I feel it is important to state very early in this review that I consider Wind Strategy to be a Very Important Book for sailors.
The reason I feel the need to state this is because I know what I am about to write, and it may come across that I actually think otherwise. So, in order to be clear on the matter, let me state it again:
Wind Strategy is a Very Important Book.
I know this for three reasons.
- The first is that, a few years ago, I attended a talk on sailing which was delivered by a very good sailor who was also the son of a couple of sailmakers. After the talk I was chatting to him and he said that I would find two books very useful: the first was High Performance Sailing by Frank Bethwaite (about which more on another day); the other was Wind Strategy.
- The second reason is that Nick Craig mentioned the book by name when I interviewed him last year as one of the most useful books he has read about sailing.
- And finally, Lijia Xu's fascinating book, Golden Lily, has a small bibliography at the book of thirteen books. One of the chosen few happens to be Wind Strategy.
So two World Championship winning sailors have specifically recommended this book to me, and an Olympic Gold Medal winner also lists it as one of her most influential books.
So you see - it is a Very Important Book.
Having said all that...
My dad is an engineer by profession and, as such, he tends to have a scientific mind. He is interested in the mechanics behind things - the if/then scenarios. He likes to know why things happen the way they happen.
He has told us many different stories to illustrate this. For instance, as a child he would cycle his bike halfway around the block from his house and, rather than enjoying his ride like a normal human being, he would then take bits of it apart so he could see the inner workings, before putting it back together and riding home.
There is always a very slight, but definitely discernible, hint of reproof when he tells us stories like this - I think he's slightly disappointed that none of his children are
as weird as scientifically inquisitive as he is.
Because of this scientific inclination, and his passion for sailing, my dad has always been interested in the weather and so, before most important sailing days, he would pull me aside to give me the lowdown on the weather forecast and the likely implications for the racing that day.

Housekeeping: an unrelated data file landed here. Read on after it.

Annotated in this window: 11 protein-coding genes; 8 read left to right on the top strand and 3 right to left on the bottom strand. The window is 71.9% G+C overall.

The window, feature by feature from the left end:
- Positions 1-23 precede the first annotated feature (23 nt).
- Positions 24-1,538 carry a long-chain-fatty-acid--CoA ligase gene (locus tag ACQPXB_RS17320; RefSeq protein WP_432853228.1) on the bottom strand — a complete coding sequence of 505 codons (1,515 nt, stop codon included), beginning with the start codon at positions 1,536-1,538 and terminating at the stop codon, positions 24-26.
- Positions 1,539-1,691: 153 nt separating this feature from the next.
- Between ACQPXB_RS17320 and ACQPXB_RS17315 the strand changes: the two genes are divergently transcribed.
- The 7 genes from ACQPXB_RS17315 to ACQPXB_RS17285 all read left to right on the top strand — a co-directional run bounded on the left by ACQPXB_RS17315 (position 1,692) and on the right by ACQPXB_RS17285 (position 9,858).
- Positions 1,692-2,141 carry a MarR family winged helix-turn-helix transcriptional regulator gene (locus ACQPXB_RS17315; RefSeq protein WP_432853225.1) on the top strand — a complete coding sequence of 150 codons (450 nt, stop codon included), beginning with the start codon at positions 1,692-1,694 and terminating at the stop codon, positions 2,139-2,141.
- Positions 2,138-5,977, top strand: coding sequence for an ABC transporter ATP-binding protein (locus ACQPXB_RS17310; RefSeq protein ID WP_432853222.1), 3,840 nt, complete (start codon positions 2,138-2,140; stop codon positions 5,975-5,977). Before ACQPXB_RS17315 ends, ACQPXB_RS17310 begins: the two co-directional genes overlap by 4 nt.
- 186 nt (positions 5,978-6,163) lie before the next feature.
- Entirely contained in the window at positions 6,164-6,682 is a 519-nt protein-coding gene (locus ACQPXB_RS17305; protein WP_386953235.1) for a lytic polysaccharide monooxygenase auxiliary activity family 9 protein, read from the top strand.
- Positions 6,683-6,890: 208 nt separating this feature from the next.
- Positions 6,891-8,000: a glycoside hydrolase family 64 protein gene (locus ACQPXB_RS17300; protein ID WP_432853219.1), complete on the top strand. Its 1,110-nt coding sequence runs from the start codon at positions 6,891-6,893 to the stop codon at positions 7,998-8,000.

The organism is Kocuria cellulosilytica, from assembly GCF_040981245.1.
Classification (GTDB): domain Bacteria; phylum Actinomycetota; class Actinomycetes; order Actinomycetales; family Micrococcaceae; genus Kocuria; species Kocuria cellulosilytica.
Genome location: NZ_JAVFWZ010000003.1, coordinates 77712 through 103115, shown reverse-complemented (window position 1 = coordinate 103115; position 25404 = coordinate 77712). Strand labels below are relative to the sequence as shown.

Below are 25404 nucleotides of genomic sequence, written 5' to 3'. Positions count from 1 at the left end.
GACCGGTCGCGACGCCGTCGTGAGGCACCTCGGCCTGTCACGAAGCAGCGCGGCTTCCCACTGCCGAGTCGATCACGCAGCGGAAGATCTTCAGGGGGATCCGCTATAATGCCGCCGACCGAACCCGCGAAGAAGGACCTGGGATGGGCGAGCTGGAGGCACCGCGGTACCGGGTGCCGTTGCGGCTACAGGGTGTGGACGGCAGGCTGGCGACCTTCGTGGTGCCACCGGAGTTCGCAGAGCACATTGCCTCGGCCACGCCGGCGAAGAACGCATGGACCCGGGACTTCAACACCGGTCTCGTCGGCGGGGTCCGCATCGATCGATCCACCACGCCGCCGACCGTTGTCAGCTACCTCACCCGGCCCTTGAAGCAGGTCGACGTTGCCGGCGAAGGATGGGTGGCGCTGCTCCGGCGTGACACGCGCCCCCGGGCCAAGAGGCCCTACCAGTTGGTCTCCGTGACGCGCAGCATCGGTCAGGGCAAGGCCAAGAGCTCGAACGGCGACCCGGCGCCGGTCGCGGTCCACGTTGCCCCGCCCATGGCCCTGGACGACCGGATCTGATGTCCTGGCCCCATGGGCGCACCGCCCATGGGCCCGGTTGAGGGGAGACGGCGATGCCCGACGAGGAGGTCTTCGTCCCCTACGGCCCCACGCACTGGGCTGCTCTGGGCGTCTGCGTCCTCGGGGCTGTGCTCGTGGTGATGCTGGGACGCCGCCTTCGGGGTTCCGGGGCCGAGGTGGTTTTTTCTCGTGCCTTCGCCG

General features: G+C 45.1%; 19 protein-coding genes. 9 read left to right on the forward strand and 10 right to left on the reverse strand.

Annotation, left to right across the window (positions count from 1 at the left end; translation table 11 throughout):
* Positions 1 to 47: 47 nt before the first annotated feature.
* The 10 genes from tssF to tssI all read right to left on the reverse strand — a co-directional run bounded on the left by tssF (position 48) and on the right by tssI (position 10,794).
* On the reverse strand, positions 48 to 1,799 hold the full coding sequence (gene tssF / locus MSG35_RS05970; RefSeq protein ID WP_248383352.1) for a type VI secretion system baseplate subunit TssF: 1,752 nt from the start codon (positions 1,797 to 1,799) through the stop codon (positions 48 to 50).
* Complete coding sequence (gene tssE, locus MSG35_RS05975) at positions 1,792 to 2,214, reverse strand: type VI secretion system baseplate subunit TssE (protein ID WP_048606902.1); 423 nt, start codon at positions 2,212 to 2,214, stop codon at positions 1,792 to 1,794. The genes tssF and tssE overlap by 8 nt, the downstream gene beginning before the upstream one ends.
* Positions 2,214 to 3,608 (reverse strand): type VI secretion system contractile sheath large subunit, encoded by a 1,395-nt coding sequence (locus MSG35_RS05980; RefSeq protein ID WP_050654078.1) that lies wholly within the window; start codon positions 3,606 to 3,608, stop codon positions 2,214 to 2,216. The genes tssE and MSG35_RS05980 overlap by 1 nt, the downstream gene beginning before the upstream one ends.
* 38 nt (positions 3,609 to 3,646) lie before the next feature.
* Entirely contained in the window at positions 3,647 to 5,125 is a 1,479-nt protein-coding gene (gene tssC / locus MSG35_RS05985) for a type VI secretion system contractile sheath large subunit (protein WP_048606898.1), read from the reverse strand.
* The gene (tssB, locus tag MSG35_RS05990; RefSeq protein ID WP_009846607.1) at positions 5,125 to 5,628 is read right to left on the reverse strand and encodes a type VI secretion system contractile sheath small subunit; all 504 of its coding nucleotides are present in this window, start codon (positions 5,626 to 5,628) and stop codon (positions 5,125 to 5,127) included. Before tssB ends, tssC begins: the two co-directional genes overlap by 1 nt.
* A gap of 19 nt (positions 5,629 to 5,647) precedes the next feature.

Over time, as my listening skills developed, I came to value these talks immensely: firstly, whilst he pontificated on about surface and gradient winds, and developing sea breezes, and likely wind bends, and interesting land features, I could let my mind wander over the things that really mattered to me - like whether or not the good looking girl from Harwich Yacht Club was there, or how many chocolate bars I could buy with my pocket money. And, as I grew more skilled at listening, I could tune in to the only bits of his ongoing lecture that mattered to me: I would perk up when he said things like "...and so, for those reasons, I think the right hand side of the beat should pay in the morning" or "...and because of that, expect the sea breeze to come in from that direction at around 2 o'clock".
All of which is a long-winded way of saying that I feel the same way about Wind Strategy as I do about my dad's lectures on the weather:
- I accept they are full of interesting facts
- When I attempt to engage with them, my mind tends to wander off
- I like the bits that summarise neatly the nuggets of information that I can use
I think it is fair to say that so far I haven't fully benefited from all that Wind Strategy has to offer. I have a couple of favourite chapters: the first is "At the Regatta" - a brilliant summary of the steps one should go through in the week leading up to an event and during the event itself. It lays out all the little things to look out for, and it has been great at getting me into good habits in terms of how I think about the weather during an event.
I also love the "Popular Racing Venues" section. It is not only useful if you are going to be sailing at a particular venue, but it also lays out nicely how you should be analysing venues that you race at yourself. Another very good habit to get into.
Other chapters are for brighter minds than mine. I found the two chapters on sea breezes excellent when I got my first copy, and the chapter on "The Message of the Clouds" is very useful - a must read for dinghy sailors, in fact.
But then there are chapters like "Gravity Waves, Billows and Surges" and "Wind Bands, Water Temperature and the Tide". I have a strong suspicion that if I were to ever understand these chapters then I might sail faster, but that's why I have a dad - I can let him read it and then he can tell me the what to do.
However, if you have been careless enough to have failed to secure a dad like mine; or, indeed, if you are a dad like mine, then you should probably read these chapters too.
You'll probably start winning world championships and Gold Medals.
Wind Strategy is, after all, a Very Important Book.
You can get hold of a copy of Wind Strategy by David Houghton and Fiona Campbell here: